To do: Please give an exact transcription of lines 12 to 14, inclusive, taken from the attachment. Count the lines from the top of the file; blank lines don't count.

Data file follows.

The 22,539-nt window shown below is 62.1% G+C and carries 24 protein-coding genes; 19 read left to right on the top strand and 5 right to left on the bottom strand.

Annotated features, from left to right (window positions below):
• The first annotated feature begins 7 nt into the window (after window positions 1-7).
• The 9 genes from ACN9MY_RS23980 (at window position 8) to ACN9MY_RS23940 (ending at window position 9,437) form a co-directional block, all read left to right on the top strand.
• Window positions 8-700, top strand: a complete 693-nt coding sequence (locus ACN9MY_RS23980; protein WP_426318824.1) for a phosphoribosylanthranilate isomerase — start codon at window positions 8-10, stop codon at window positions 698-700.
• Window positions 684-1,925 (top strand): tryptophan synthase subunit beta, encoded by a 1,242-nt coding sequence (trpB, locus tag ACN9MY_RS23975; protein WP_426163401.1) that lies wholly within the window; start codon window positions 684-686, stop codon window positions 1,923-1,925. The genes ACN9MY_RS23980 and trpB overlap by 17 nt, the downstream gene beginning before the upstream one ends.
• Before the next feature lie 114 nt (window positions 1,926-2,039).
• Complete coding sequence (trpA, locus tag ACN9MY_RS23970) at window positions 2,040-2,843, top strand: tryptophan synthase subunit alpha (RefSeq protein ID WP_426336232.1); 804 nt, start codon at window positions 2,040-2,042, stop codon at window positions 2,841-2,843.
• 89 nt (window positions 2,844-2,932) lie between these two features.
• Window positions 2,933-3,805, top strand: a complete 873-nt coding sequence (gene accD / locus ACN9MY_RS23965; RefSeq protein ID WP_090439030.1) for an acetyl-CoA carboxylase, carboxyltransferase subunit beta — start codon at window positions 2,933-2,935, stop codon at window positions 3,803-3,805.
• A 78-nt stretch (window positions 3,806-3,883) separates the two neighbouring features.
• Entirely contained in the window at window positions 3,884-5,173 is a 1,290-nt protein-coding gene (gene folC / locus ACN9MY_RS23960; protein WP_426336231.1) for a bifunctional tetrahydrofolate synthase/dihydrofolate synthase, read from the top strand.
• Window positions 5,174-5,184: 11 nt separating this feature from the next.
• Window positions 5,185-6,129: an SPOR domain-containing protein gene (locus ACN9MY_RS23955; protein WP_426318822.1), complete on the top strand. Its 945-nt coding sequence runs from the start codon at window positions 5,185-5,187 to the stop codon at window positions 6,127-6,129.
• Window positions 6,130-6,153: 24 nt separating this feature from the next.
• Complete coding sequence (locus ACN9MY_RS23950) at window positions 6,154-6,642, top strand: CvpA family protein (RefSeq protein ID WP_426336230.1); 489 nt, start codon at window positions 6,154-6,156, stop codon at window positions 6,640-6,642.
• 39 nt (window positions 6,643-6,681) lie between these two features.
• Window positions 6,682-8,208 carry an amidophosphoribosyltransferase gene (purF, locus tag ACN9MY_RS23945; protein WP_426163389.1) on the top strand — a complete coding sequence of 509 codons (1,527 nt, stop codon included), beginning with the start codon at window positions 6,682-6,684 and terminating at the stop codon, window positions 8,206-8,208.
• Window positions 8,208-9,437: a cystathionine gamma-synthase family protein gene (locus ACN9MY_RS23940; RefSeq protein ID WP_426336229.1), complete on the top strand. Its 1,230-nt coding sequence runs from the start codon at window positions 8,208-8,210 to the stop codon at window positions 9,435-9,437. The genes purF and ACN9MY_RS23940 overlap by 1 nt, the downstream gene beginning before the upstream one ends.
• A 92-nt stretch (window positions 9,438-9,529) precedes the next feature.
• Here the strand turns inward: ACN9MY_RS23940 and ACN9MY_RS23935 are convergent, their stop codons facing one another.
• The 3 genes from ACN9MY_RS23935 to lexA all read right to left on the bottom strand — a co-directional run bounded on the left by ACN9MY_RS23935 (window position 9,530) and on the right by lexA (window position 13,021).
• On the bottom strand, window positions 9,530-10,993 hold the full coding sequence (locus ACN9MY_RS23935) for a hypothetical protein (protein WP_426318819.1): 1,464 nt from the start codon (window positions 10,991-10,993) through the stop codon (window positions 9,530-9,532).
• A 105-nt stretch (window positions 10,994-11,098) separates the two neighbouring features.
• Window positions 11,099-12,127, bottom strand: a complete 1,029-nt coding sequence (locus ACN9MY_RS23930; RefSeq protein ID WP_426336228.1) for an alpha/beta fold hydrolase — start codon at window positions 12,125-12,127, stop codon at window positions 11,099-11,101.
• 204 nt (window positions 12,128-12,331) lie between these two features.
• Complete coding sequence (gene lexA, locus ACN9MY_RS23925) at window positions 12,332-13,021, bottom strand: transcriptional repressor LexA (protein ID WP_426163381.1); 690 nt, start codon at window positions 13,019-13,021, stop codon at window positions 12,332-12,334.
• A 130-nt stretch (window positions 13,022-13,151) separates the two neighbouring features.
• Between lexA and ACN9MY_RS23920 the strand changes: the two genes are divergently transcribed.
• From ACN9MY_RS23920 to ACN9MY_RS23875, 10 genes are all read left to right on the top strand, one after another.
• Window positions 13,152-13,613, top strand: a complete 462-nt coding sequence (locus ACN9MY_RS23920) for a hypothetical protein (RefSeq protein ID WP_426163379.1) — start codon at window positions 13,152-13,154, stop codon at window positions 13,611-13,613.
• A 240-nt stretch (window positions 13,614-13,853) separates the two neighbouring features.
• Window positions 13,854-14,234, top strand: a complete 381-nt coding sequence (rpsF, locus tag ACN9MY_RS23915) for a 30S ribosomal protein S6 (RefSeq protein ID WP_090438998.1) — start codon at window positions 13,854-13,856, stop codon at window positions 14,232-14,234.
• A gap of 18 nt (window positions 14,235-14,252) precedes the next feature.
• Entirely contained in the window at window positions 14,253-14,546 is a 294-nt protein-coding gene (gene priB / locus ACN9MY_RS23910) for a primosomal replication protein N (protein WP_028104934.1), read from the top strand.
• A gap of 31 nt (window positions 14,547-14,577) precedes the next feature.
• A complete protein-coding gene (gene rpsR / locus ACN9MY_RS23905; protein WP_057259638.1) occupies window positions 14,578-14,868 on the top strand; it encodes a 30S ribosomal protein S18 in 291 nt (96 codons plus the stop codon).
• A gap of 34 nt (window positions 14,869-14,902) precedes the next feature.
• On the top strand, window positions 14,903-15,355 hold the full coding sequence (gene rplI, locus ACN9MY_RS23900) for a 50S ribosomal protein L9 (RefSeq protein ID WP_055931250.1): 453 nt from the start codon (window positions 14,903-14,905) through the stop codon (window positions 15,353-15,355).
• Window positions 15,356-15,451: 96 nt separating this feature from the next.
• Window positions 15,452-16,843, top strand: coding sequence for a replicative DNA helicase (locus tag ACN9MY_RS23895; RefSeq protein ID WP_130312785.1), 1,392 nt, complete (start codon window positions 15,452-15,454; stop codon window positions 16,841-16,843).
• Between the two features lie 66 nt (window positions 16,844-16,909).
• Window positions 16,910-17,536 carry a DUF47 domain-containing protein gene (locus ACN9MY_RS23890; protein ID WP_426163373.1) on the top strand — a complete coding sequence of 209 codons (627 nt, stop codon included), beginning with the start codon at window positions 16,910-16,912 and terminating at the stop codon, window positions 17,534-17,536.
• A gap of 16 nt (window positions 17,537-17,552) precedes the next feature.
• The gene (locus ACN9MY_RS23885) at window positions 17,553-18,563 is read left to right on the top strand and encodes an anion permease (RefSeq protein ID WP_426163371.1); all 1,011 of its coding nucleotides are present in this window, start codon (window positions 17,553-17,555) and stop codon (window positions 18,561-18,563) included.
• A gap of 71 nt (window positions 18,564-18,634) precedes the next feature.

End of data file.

• Entirely contained in the window at window positions 3,884-5,173 is a 1,290-nt protein-coding gene (gene folC / locus ACN9MY_RS23960; protein WP_426336231.1) for a bifunctional tetrahydrofolate synthase/dihydrofolate synthase, read from the top strand.
• Window positions 5,174-5,184: 11 nt separating this feature from the next.
• Window positions 5,185-6,129: an SPOR domain-containing protein gene (locus ACN9MY_RS23955; protein WP_426318822.1), complete on the top strand. Its 945-nt coding sequence runs from the start codon at window positions 5,185-5,187 to the stop codon at window positions 6,127-6,129.